• As a result, the disparities tend to widen among people and among regions.


  • As globalization measures tend to integrate all economies of the world and bringing them all under one umbrella; they pave the way for redistribution of economic power at the world level.
  • Only the already well-developed countries are favoured in this process and the welfare of the less- developed countries will be neglected.
  • The economic crisis of the developed countries are easily spread to the developing economies through trade.

The following are the major changes after 1991:

1. Foreign exchange reserves started rising.
2. There was rapid industrialization.
3. The pattern of consumption started improving (or deteriorating).
4. Infrastructure facilities such as express highways, metro rails, flyovers, and airports started expanding (but the local people were thrown away).

Structure of Indian Economy and Employment Generation Questions & Answers:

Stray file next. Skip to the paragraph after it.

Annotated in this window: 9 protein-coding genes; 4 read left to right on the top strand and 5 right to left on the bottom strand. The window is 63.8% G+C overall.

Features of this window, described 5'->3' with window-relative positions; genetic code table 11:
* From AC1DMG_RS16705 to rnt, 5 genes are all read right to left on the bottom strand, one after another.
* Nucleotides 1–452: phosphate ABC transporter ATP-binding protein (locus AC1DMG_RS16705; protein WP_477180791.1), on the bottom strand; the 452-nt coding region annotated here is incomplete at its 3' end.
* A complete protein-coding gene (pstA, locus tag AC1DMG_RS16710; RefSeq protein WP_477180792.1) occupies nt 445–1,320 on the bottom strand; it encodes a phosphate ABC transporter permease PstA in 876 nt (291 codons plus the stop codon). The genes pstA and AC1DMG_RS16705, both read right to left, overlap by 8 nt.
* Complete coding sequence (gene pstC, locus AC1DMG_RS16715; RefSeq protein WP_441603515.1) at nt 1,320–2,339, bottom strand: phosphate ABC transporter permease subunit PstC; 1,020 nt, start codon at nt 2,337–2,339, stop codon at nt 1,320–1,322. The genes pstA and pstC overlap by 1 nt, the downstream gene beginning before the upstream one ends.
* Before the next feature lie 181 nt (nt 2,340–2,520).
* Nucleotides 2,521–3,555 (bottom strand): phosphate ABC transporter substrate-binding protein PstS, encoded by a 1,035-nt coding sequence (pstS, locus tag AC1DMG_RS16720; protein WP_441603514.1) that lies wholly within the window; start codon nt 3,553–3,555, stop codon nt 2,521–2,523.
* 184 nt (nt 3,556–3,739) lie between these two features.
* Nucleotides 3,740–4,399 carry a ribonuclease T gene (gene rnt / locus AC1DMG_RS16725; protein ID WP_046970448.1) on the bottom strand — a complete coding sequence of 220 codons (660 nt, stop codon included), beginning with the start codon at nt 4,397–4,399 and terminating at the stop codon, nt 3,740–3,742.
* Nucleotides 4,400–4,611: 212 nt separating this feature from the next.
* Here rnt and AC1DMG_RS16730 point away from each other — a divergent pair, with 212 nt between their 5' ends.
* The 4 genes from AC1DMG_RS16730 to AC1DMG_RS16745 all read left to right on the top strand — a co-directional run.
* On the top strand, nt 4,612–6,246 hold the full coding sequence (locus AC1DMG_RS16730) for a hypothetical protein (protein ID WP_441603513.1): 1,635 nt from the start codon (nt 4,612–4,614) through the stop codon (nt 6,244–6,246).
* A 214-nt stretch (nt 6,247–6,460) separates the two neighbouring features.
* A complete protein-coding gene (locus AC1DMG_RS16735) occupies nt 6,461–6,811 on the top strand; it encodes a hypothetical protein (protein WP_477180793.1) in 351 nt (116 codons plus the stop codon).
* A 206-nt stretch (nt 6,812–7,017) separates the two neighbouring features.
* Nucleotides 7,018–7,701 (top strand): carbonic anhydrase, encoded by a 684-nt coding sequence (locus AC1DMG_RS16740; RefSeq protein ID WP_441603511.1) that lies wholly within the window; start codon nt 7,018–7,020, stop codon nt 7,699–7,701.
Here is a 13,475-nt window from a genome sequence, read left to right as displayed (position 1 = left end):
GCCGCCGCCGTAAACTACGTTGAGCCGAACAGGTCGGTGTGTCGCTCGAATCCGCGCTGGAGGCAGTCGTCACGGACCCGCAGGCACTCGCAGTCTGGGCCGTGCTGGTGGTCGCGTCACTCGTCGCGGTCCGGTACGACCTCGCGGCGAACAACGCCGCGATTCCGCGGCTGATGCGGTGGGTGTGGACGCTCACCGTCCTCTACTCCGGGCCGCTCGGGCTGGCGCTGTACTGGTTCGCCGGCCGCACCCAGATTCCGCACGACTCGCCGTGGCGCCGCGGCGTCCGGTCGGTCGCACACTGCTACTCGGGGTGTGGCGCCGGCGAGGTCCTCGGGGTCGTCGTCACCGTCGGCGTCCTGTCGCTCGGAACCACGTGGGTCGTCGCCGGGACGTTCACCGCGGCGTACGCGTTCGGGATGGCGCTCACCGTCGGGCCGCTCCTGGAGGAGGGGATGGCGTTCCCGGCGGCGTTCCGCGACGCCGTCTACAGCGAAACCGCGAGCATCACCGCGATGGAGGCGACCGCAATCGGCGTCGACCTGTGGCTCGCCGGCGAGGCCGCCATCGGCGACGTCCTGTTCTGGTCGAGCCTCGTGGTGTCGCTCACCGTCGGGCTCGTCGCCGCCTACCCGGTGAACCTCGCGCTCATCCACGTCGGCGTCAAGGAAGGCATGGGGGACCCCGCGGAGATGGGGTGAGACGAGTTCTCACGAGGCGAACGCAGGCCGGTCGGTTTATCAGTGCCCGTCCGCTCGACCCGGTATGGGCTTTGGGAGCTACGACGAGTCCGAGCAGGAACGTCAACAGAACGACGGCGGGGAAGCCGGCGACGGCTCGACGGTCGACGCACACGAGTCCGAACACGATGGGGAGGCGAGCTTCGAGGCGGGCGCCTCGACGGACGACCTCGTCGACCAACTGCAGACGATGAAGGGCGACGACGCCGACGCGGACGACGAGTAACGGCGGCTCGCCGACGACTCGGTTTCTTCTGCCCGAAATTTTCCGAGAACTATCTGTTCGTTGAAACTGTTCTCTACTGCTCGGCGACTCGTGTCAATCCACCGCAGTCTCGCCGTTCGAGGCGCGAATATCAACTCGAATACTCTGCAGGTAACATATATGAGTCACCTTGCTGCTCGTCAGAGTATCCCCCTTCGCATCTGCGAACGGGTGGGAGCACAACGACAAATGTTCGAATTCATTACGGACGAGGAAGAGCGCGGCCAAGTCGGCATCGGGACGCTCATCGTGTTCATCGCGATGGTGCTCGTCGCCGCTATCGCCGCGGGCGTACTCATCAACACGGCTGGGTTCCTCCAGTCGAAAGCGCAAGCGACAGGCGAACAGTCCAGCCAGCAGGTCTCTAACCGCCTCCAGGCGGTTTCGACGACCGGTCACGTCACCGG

1. Which of the following is the way of Privatisation?
a. Disinvestment  b. Denationalization  c. Franchising d. All the above

2. Countries today are to be _____ for their growth.
a. Dependent b. Interdependent c. Free trade d. Capitalist

3. The Arguments against LPG is _________
a. Economic growth  b. More investment  c. Disparities among people and regions  d. Modernization

4. Expansion of FDI ____________
a. Foreign Private Investment  b. Foreign Portfolio  c. Foreign Direct Investment  d. Forex Private Investment

5. India is the largest producer of ___________ in the world.
a. fruits  b. gold  c. petrol  d. diesel

6. Foreign investment includes__________
a. FDI only  b. FPI and FFI  c. FDI and FPI  d. FDI and FFI

7. The Special Economic Zones policy was announced in ___________
a. April 2000  b. July 1990  c. April 1980  d. July 1970